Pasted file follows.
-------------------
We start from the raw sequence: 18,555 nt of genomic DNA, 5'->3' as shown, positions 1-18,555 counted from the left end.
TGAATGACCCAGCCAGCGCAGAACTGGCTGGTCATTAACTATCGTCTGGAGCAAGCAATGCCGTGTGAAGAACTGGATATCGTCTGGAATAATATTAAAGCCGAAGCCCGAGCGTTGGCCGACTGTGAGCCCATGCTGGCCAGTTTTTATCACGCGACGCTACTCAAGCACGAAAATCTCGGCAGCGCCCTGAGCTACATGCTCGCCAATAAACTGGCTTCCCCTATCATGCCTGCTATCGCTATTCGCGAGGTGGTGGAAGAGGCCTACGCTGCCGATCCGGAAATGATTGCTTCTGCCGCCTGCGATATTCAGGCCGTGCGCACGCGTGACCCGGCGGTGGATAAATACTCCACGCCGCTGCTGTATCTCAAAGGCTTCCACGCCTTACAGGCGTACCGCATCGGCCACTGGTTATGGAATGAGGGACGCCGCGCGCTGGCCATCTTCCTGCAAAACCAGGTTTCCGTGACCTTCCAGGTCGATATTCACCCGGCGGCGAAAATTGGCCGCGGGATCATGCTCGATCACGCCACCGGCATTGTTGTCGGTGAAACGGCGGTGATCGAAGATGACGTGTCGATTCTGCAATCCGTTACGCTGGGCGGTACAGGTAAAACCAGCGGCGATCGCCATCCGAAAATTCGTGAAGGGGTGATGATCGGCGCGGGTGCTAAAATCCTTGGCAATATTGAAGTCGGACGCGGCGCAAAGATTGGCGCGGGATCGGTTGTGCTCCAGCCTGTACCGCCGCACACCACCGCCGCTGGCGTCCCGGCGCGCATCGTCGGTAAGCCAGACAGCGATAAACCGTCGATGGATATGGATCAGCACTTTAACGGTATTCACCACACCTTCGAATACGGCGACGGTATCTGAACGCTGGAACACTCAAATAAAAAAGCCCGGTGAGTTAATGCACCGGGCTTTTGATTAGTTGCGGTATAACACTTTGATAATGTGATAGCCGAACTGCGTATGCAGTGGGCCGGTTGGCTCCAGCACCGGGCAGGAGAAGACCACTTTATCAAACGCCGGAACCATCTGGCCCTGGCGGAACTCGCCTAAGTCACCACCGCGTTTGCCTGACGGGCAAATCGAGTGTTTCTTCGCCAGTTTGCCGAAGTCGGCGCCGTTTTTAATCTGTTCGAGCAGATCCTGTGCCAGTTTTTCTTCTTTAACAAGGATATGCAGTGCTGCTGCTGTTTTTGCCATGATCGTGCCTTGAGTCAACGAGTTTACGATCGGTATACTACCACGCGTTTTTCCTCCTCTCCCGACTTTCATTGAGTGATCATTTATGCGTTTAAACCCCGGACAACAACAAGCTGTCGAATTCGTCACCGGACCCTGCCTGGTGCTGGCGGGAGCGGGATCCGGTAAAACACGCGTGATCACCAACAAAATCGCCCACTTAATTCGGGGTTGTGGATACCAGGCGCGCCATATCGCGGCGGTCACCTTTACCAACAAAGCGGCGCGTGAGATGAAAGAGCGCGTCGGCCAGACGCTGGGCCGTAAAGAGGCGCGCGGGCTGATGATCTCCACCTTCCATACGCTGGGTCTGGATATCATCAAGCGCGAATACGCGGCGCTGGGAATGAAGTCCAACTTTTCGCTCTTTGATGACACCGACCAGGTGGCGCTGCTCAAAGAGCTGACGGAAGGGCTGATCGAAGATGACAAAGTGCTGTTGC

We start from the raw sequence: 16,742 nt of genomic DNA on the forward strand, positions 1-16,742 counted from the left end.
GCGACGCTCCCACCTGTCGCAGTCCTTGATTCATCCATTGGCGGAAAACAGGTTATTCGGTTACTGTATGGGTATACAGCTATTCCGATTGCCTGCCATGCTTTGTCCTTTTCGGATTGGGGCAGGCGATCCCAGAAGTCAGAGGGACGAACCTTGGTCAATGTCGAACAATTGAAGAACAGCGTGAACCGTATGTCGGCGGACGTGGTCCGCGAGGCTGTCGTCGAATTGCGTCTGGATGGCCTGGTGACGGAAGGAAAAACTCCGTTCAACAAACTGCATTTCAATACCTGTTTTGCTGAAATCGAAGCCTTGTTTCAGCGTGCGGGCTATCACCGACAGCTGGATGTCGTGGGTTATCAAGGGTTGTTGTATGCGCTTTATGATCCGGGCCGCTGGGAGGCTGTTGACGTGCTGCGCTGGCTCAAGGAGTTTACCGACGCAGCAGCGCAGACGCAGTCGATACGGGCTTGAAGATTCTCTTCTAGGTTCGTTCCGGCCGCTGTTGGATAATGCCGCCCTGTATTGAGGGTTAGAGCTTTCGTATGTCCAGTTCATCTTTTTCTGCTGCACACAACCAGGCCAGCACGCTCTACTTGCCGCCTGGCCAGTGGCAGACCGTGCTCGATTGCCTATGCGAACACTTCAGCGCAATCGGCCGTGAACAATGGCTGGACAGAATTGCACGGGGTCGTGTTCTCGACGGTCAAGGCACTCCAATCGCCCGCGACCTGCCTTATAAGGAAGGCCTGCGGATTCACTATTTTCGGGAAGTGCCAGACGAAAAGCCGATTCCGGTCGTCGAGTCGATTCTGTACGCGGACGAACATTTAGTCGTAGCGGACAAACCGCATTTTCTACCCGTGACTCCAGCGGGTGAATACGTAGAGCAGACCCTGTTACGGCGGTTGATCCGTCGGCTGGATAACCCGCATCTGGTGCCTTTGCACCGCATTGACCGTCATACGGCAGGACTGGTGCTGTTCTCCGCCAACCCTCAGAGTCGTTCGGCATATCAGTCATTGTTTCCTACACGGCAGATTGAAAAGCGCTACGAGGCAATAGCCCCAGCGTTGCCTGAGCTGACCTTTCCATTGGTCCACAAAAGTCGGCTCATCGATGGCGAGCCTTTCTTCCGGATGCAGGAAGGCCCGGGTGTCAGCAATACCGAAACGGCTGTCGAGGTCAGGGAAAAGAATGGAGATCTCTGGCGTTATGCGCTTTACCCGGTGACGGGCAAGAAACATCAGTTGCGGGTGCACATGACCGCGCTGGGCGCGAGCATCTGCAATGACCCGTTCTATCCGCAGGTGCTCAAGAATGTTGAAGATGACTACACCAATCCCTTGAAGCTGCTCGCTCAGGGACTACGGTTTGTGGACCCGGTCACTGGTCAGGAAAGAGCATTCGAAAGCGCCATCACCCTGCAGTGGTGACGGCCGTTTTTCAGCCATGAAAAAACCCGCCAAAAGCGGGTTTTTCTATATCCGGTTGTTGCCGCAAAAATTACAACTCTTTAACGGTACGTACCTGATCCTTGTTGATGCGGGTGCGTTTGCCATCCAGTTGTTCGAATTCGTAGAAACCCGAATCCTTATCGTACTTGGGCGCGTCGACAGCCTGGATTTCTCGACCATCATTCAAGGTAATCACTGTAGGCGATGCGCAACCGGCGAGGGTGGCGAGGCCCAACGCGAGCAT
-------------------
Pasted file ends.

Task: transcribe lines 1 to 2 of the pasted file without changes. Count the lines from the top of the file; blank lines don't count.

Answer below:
We start from the raw sequence: 18,555 nt of genomic DNA, 5'->3' as shown, positions 1-18,555 counted from the left end.
TGAATGACCCAGCCAGCGCAGAACTGGCTGGTCATTAACTATCGTCTGGAGCAAGCAATGCCGTGTGAAGAACTGGATATCGTCTGGAATAATATTAAAGCCGAAGCCCGAGCGTTGGCCGACTGTGAGCCCATGCTGGCCAGTTTTTATCACGCGACGCTACTCAAGCACGAAAATCTCGGCAGCGCCCTGAGCTACATGCTCGCCAATAAACTGGCTTCCCCTATCATGCCTGCTATCGCTATTCGCGAGGTGGTGGAAGAGGCCTACGCTGCCGATCCGGAAATGATTGCTTCTGCCGCCTGCGATATTCAGGCCGTGCGCACGCGTGACCCGGCGGTGGATAAATACTCCACGCCGCTGCTGTATCTCAAAGGCTTCCACGCCTTACAGGCGTACCGCATCGGCCACTGGTTATGGAATGAGGGACGCCGCGCGCTGGCCATCTTCCTGCAAAACCAGGTTTCCGTGACCTTCCAGGTCGATATTCACCCGGCGGCGAAAATTGGCCGCGGGATCATGCTCGATCACGCCACCGGCATTGTTGTCGGTGAAACGGCGGTGATCGAAGATGACGTGTCGATTCTGCAATCCGTTACGCTGGGCGGTACAGGTAAAACCAGCGGCGATCGCCATCCGAAAATTCGTGAAGGGGTGATGATCGGCGCGGGTGCTAAAATCCTTGGCAATATTGAAGTCGGACGCGGCGCAAAGATTGGCGCGGGATCGGTTGTGCTCCAGCCTGTACCGCCGCACACCACCGCCGCTGGCGTCCCGGCGCGCATCGTCGGTAAGCCAGACAGCGATAAACCGTCGATGGATATGGATCAGCACTTTAACGGTATTCACCACACCTTCGAATACGGCGACGGTATCTGAACGCTGGAACACTCAAATAAAAAAGCCCGGTGAGTTAATGCACCGGGCTTTTGATTAGTTGCGGTATAACACTTTGATAATGTGATAGCCGAACTGCGTATGCAGTGGGCCGGTTGGCTCCAGCACCGGGCAGGAGAAGACCACTTTATCAAACGCCGGAACCATCTGGCCCTGGCGGAACTCGCCTAAGTCACCACCGCGTTTGCCTGACGGGCAAATCGAGTGTTTCTTCGCCAGTTTGCCGAAGTCGGCGCCGTTTTTAATCTGTTCGAGCAGATCCTGTGCCAGTTTTTCTTCTTTAACAAGGATATGCAGTGCTGCTGCTGTTTTTGCCATGATCGTGCCTTGAGTCAACGAGTTTACGATCGGTATACTACCACGCGTTTTTCCTCCTCTCCCGACTTTCATTGAGTGATCATTTATGCGTTTAAACCCCGGACAACAACAAGCTGTCGAATTCGTCACCGGACCCTGCCTGGTGCTGGCGGGAGCGGGATCCGGTAAAACACGCGTGATCACCAACAAAATCGCCCACTTAATTCGGGGTTGTGGATACCAGGCGCGCCATATCGCGGCGGTCACCTTTACCAACAAAGCGGCGCGTGAGATGAAAGAGCGCGTCGGCCAGACGCTGGGCCGTAAAGAGGCGCGCGGGCTGATGATCTCCACCTTCCATACGCTGGGTCTGGATATCATCAAGCGCGAATACGCGGCGCTGGGAATGAAGTCCAACTTTTCGCTCTTTGATGACACCGACCAGGTGGCGCTGCTCAAAGAGCTGACGGAAGGGCTGATCGAAGATGACAAAGTGCTGTTGC